Project Management

Are Introverts More Suited For Virtual Leadership?

From the The Project Shrink Blog
by
Bas de Baar is a Dutch visual facilitator, creating visual tools for dialogue. He is dedicated to improve the dialogue we use to make sense of change. As The Project Shrink, this is the riddle he tries to solve: “If you are a Project Manager that operates for a short period of time in a foreign organization, with a global team you don’t know, in a domain you would not know, using virtual communication, high uncertainty, limited authority and part of what you do out in the open on the Internet, how do you make it all work?”

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Seriously.  Think about it.

Extroverts are strong in verbal communication, expressive in body language, great in invading your private space, really loud and stuff like that. Stuff that is cool for face-to-face communication. Introverts tend to be more reflective, silent, chilled out and living with cats in remote places. The things that make you awesome online. (yeah, yeah, I am overly strereotyping here.)

In "Why Introverts Can Make The Best Leaders" Jennifer Kahnweiler provides us with a couple of clues why this could be.

"They let the fingers do the talk." It seems that introverted people prefer writing over talking. I think it's the asynchronous communication that enables them to reflect, make up their mind on what they really think and spent time expressing this correctly. Uhm. Hello? "Online communication" anyone?

"They embrace solitude." Introverts are not some kind of hermits that try to avoid any human contact. But. They need some time alone. Getting away from outside interruptions. It provides the energy and silence that fuels the creativity and absorption of information.

This post also mentions that "it has been reported that a full 40% of executives describe themselves as introverts."

So. There should be a lot of introverts among the Project Management community.

Do you know any?

I think you recognize them because they are getting good at reading "digital" cues. They are masters of asynchronous communication.

I think you recognize them because they see projects as shelters from external disturbances. An oasis of focus. And stuff like that.

Not all managers would pay attention to providing their team and themselves with supportive structures that shield them from stress from the organizational environment. You know. Exercises like "The Tent". An exercise in creating and maintaining your comfort zone.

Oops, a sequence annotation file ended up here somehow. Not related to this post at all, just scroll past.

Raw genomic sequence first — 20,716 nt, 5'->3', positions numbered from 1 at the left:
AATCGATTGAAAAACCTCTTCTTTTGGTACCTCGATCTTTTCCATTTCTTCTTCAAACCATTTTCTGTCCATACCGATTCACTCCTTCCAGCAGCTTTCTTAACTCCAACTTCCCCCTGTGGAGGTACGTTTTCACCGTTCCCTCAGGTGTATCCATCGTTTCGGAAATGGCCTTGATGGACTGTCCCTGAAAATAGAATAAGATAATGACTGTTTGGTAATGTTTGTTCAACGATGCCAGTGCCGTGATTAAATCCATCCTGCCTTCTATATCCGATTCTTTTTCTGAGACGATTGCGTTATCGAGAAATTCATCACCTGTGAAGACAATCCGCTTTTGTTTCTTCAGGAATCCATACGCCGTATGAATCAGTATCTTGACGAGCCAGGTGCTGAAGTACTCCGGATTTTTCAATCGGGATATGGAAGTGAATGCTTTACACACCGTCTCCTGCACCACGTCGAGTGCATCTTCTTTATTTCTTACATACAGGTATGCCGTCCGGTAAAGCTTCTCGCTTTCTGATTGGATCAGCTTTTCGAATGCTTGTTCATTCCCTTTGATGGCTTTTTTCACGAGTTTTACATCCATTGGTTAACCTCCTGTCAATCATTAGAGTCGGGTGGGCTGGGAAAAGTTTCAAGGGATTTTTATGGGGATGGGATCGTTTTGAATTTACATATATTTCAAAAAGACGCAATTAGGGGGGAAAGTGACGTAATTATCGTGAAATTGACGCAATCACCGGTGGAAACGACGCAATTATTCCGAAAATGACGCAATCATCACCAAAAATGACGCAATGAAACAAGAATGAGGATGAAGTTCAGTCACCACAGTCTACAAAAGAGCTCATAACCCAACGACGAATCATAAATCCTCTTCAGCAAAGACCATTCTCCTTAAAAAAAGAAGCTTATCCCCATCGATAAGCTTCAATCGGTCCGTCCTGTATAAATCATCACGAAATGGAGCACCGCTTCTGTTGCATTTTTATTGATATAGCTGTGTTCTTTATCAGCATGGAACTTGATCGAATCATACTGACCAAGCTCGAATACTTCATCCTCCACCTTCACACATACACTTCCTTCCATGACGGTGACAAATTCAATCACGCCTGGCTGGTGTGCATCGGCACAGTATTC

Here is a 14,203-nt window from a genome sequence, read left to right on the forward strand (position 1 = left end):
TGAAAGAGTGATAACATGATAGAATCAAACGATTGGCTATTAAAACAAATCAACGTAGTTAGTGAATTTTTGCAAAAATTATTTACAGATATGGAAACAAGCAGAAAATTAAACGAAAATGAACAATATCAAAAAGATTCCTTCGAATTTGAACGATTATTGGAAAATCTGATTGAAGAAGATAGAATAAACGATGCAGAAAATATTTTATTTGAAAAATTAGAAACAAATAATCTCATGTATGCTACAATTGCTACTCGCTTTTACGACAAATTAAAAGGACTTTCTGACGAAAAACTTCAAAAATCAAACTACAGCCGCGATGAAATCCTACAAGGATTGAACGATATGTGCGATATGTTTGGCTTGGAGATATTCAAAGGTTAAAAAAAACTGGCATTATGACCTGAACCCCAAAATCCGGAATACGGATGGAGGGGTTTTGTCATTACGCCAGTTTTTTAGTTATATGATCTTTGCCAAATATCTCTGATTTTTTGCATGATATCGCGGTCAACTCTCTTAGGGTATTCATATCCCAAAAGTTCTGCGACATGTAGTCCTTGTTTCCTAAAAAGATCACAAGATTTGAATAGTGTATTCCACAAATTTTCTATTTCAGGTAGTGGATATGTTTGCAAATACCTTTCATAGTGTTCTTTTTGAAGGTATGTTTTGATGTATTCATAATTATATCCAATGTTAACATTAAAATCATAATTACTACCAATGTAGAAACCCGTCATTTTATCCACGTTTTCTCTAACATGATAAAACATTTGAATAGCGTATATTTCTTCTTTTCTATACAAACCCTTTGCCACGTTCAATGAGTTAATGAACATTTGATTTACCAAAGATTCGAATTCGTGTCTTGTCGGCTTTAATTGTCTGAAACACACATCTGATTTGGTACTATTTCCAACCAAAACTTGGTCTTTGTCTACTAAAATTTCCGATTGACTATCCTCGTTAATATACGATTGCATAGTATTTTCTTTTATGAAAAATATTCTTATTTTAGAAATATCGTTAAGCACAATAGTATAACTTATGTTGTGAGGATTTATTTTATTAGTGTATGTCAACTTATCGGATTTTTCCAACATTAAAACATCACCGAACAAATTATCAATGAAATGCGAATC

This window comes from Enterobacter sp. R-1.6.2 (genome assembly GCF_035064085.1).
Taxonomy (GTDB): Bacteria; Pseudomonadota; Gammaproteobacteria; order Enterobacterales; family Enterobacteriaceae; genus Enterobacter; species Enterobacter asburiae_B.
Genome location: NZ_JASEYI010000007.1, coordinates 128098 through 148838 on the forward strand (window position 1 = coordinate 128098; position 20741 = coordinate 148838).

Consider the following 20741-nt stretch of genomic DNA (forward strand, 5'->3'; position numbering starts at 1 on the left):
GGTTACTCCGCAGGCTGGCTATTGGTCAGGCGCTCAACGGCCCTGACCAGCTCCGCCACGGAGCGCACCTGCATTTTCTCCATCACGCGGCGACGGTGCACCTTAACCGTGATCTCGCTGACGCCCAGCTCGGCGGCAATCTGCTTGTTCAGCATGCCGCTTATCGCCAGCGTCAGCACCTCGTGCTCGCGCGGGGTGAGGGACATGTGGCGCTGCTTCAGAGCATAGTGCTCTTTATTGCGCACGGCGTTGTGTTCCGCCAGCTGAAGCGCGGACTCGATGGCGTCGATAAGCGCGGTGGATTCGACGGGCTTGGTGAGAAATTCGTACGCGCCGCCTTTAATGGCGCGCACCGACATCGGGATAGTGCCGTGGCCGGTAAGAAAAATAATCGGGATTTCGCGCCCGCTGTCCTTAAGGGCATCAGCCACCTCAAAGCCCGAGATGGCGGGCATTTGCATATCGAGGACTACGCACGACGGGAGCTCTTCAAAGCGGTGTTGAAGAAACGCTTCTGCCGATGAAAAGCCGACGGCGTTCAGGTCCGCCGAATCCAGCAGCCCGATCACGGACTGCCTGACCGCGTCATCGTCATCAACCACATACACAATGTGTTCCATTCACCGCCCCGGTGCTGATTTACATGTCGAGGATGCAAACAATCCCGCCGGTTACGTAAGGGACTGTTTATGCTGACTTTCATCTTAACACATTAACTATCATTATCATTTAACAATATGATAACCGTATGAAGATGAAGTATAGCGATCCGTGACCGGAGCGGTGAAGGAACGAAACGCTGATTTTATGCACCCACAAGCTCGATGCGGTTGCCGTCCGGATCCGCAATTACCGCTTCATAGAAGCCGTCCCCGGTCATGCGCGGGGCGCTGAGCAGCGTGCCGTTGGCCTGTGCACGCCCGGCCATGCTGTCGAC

But at least introverted leaders would.

Although. They might be hard to spot. Some "extroverts" are perhaps "introverts in disguise".

The first female U.S. Army general to lead troops in combat is an introvert:

"Here’s General Brown: “I’m an introvert by nature. People would say, ‘Oh, you’re not…You don’t come across as being an introvert at all.’ and I said, ‘Well, that’s because every day I put on my Wonder Woman outfit, and you have to be able to do everything and anything. And so that’s the person you portray when you’re in uniform.”"

You wouldn't know. Although. The creative mental image of assuming the role of a superhero is a dead give away. I think you can recognize introverts in how they describe their own mental processes in situations. Like being on a Big Adventure. Setting up a tent. And of course the extensive use of maps. Maps!
 
But, of course, to lead a team, you have to challenge your comfort zone. "Introverts must be willing to tap into their extraversion when it’s time to “rally the troops” and inspire their teams," writes Lisa Petrilli in her very informative article "The Introvert's Guide To Leadership."

Sure enough, virtual leadership will not be exclusively for introverted people. Extrovert-Introvert is one of just many, many, many dimensions of a person.

For virtual leadership, we need transformational leaders. I quoted this post by Surinder Kahai before:

 “Since virtual teams are supported by technology and technology tends to filter out vital nonverbal cues, can a leader be effective in virtual contexts? (...)  (Researchers) “found that the effect of transformational leadership on team performance was stronger in virtual than in face-to-face teams. (...) Transformational leaders motivate others by engaging their intrinsic interests (e.g., being associated with a particular cause) as opposed to engaging their extrinsic interests (e.g., salary or pay).”

But still.
 

 


Bas de Baar is a writer who draws about people in transition. He loves to make visual maps and travel guides for the collaborators of our brave new world.